The American Heart Association and American Red Cross have teamed up with the state Legislature to add CPR classes to every school with ninth through 12th grades.
Third- and fourth-grade students Rocky Hurt and Ethan Wilson, both of Marietta, coached their neighbor through CPR steps last week to help save an 11-week-old baby who stopped breathing.
“That incident is a great example of what we’re trying to do,” said American Heart Association Governmental Relations executive Chastity Mitchell. “Provide the basic knowledge to be able to react the way the boys did and save lives.”
Senate Bill 212 passed through the full Senate last week and the House Education Committee on Wednesday. It will hit the House floor later this week, according to American Heart Association representative Darrya Lipscomb.
Georgia would be the seventh state to adopt the requirements.
The schools would be required to teach students, through either physical education or health classes, how to resuscitate someone and use a defibrillator. The American Heart Association and American Red Cross would develop the lessons, Lipscomb said.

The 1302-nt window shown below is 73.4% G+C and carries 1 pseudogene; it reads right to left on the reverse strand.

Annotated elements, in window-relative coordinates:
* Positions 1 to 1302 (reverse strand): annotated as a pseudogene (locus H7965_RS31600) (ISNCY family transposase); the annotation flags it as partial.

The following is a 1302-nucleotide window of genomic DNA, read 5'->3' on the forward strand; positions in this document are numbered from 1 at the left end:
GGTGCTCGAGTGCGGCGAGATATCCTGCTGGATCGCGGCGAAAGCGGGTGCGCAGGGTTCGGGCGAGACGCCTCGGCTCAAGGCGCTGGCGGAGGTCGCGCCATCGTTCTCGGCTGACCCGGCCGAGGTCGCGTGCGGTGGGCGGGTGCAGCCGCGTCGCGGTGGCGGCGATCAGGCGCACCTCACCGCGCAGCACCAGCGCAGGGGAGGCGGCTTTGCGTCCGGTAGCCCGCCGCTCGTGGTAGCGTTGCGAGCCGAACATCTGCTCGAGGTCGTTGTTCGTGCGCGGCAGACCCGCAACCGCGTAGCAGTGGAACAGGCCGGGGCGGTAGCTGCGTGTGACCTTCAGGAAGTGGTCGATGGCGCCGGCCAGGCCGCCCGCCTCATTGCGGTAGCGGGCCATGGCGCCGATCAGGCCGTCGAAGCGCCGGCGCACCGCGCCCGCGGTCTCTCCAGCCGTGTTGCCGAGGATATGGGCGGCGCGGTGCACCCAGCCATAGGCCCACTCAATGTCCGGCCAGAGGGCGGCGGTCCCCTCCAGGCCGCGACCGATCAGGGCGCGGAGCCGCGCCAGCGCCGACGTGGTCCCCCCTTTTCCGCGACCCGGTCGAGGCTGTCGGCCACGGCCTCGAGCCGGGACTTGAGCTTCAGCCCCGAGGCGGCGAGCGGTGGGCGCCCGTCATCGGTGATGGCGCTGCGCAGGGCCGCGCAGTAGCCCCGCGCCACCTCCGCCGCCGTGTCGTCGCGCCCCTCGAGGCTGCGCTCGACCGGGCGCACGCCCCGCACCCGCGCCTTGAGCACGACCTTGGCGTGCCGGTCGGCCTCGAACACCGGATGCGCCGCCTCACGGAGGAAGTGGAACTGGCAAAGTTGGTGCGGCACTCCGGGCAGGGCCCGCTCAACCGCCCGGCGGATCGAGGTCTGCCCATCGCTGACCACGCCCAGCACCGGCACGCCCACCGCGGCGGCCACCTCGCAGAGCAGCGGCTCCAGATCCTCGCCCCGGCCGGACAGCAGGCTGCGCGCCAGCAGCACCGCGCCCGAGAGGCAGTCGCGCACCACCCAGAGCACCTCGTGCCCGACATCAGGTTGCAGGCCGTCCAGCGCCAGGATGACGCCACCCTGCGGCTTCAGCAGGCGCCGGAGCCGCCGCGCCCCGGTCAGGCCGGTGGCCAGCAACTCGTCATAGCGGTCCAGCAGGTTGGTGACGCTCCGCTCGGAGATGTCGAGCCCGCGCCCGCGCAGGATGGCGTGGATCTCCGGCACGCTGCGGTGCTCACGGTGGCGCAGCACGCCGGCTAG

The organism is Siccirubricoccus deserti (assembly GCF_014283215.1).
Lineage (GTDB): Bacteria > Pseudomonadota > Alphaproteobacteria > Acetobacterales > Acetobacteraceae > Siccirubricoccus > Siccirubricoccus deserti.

“What’s great about the Georgia Legislature is there’s already time set aside for health and physical education classes, and the law dedicates those classes for the CPR training,” Mitchell said.
Because the proposed classes don’t result in certifications, it wouldn’t be any additional cost for the schools or taxpayers, Mitchell said. The goal is to create community partnerships with local firefighters and EMTs for hands-on training.